news, updates, and conversations from Volcano Theatre

Tuesday, 23 April 2013

our ARTists - The Team Behind inFORMING CONTENT

In just over a week, we're opening the doors to inFORMING CONTENT - and some pretty amazing artists are waiting on the other side to make it happen.

inFORMING CONTENT is led by Volcano Associate Artist, and international award-winner, Deborah Pearson, supported by a team of facilitators with a track record of cutting edge work in Canadian theatre or dance: Audrey Dwyer, Jiv Parasram, Amy Nostbakken, Jacob Wren, and David Yee.

Let's get acquainted!


SUSIE BURPEE: Susie is a Dora award-winning choreographer and performer, and teaches classes for professional dancers and students across the country. She has been a company dancer for Dancemakers, Le Groupe Dance Lab, TRIP dance company, and Ruth Cansfield Dance, and now performs her own pieces, working closing with choreographers like Serge Bennathan and Lesandra Dodson. Recent Toronto credits include the movement material for Crows Theatre's Someone Else and Road Trip with Linnea Swan.

AUDREY DWYER: Audrey has over a decade of theatre performance experience behind her in Canada and throughout the United States. A graduate of the National Theatre School of Canada, some of Audrey's most recent performances include thirsty (National Arts Centre), Clybourne Park (Studio 180/Mirvish Productions), Black Medea (Obsidian Theatre), and Breath in Between (Breath Collective with Crows Theatre). She was Nightwood's Associate Artistic Director from 2008-2009, is a Dora-Nominated director for The Apology, and was recently Assistant Director for Nightwood's tremendous production of The Penelopiad. She is writing her first full-length play, Calpurnia, with Obsidian Theatre's Development series.

"Audrey Dwyer...exudes intoxicating power...she presents a strong and determined figure, willing to fight for what she needs." Megan Mooney on Black Medea

JIV PARASRAM: Jiv Parasram practices and studies performative resistance, and is part of the performance studies (canada) project. His past artistic work has explored themes of human security, migrant populations, and international law. His current research examines suicide bombing, race, and disidentification. He is a founding member of Pandemic Theatre, a Toronto-based theatre collective that produces exclusively socio-political work. Jiv's recent work with Pandemic includes The Lost Sagas of Tjorvi the Flaccid (writer).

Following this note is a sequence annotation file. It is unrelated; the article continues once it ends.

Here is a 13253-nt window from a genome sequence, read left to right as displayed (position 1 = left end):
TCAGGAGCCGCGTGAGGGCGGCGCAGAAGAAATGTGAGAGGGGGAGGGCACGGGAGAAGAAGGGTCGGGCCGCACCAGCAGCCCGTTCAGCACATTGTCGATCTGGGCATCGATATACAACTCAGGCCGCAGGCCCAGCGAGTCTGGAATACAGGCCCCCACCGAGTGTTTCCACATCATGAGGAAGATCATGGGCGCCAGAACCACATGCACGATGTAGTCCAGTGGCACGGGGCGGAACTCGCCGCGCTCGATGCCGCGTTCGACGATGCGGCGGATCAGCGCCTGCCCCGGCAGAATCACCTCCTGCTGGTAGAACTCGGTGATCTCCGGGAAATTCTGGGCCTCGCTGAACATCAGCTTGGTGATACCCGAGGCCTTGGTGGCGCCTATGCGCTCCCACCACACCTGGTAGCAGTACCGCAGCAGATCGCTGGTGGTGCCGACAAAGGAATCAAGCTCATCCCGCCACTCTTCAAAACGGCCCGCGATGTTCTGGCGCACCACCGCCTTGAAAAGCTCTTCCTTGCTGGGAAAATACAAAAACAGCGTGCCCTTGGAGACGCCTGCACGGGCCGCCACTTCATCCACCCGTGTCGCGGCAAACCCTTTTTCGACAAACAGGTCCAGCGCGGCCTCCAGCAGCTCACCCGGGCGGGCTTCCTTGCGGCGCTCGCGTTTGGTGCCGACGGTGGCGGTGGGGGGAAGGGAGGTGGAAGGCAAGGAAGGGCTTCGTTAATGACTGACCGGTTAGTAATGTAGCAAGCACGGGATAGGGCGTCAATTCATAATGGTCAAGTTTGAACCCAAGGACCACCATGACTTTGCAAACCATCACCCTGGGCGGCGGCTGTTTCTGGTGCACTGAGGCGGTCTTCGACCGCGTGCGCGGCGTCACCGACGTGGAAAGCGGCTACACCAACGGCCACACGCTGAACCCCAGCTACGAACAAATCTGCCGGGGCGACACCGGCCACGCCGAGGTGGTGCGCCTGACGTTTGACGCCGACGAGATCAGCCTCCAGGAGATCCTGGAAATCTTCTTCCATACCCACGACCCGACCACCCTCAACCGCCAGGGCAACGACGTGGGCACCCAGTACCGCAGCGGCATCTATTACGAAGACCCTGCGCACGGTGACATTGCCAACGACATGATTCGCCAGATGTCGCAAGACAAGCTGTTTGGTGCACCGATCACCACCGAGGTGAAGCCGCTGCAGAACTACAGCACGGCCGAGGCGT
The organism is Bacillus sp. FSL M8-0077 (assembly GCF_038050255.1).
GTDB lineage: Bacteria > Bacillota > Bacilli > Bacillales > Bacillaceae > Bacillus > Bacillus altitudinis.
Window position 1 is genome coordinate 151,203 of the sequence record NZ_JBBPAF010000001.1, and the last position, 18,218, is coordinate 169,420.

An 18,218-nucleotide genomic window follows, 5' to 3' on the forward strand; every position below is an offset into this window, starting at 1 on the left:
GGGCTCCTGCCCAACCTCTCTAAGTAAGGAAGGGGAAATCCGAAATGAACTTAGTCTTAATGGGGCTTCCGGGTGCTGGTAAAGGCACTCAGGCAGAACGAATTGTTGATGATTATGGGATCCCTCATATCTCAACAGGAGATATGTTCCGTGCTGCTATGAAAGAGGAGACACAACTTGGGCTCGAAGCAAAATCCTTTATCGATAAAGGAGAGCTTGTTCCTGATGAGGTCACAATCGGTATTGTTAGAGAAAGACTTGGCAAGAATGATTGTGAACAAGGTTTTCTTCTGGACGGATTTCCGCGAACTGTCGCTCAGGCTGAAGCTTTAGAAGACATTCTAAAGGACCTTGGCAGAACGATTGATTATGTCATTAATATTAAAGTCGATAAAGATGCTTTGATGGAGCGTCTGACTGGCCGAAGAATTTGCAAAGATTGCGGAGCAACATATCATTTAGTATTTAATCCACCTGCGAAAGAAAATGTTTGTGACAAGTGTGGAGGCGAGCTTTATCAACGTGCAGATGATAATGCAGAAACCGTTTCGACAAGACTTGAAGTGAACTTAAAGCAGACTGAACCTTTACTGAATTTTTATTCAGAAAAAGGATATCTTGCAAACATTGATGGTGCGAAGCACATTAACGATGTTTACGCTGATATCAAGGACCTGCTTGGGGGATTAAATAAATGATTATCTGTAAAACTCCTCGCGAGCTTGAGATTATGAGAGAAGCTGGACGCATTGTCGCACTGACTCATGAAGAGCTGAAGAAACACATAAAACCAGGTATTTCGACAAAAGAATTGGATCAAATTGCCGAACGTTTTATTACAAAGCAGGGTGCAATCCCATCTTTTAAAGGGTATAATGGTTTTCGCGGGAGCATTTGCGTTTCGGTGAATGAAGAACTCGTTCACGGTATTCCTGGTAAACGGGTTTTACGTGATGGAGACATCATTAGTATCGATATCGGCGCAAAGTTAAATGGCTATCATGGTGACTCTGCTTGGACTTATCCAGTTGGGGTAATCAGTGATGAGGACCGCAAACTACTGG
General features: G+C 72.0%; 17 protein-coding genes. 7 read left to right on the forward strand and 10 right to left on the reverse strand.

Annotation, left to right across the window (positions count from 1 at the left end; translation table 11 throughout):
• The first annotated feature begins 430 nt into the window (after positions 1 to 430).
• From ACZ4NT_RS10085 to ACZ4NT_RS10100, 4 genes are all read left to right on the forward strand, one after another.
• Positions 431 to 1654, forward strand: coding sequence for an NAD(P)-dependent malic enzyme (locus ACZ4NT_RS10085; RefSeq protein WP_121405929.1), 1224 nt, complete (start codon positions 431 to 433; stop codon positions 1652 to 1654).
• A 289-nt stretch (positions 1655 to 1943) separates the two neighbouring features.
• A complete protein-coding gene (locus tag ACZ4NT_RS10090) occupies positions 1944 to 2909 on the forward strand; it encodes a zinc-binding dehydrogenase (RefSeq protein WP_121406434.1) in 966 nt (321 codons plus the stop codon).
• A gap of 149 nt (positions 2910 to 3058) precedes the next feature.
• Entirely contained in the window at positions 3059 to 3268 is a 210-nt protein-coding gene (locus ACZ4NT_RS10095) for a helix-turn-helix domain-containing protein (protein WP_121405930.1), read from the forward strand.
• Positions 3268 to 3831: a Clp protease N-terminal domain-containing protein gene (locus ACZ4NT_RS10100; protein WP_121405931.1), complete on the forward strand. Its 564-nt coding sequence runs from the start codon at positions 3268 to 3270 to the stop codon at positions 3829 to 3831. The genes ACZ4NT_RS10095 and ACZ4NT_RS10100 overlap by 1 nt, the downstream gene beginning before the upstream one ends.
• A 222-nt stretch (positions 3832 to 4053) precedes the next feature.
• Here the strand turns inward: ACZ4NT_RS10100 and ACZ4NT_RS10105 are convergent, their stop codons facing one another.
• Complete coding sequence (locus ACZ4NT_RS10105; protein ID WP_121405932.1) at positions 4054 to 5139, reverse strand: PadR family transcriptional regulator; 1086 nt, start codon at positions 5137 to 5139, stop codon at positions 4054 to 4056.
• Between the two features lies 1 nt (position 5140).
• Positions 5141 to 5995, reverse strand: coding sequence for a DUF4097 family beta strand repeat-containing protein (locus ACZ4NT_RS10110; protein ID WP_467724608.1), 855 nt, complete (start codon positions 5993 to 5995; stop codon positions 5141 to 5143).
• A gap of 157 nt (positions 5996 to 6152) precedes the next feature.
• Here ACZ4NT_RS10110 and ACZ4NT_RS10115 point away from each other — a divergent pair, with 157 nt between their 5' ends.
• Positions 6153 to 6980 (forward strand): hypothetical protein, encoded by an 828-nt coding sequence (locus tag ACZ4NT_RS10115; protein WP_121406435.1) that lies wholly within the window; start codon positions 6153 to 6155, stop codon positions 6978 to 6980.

AMY NOSTBAKKEN: Amy is a co-Artistic Director of Theatre Ad Infinitum, a multi-award-winning international ensemble based in London (UK) and Toronto that develops new and original theatre for multi-cultural audiences. Amy trained at Ecole Internationale de Theatre Jacques Lecoq in Paris and Concordia University in Montreal. Amy co-wrote, composed and performed The Big Smoke, first at the 2010 Ediburgh Festival, followed by a three month UK-tour and a North American premiere at Factory Theatre.

Read Amy's interview with Summerworks before the Toronto premiere of The Big Smoke: "[In Toronto] I discovered there were so many people concerned with creating spaces that were very unique, spaces that are always becoming and feel so alive. There is this feeling of constant movement." (click here)

JACOB WREN: Jacob is a writer and maker of eccentric performances. His books include Unrehearsed Beauty, Families Are Formed Through Copulation, and Revenge Fantasies of the Politically Dispossessed. He is co-artistic director of Montreal-based the interdisciplinary group PME-ART and travels internationally with alarming frequency. Jacob was in Toronto to present THE DJ WHO GAVE TOO MUCH INFORMATION with FADO Performance Arts Centre:

DAVID YEE: David is the Artistic Director of fu-GEN Theatre Company and a Dora-Nominated actor and playwright who has been produced in Canada and internationally. His play, lady in the red dress, was nominated for the 2010 Governor General's Literary Award. David is a playwright-in-residence at Tarragon Theatre where his latest, carried away on the crest of a wave, is now playing.

Read David's interview about carried away on the crest of a wave at Theatromania: "I have been consistently surprised by what research and interviews uncovered. I've heard things that made me believe in people again, in the humanity of us. Things that gave me hope." (click here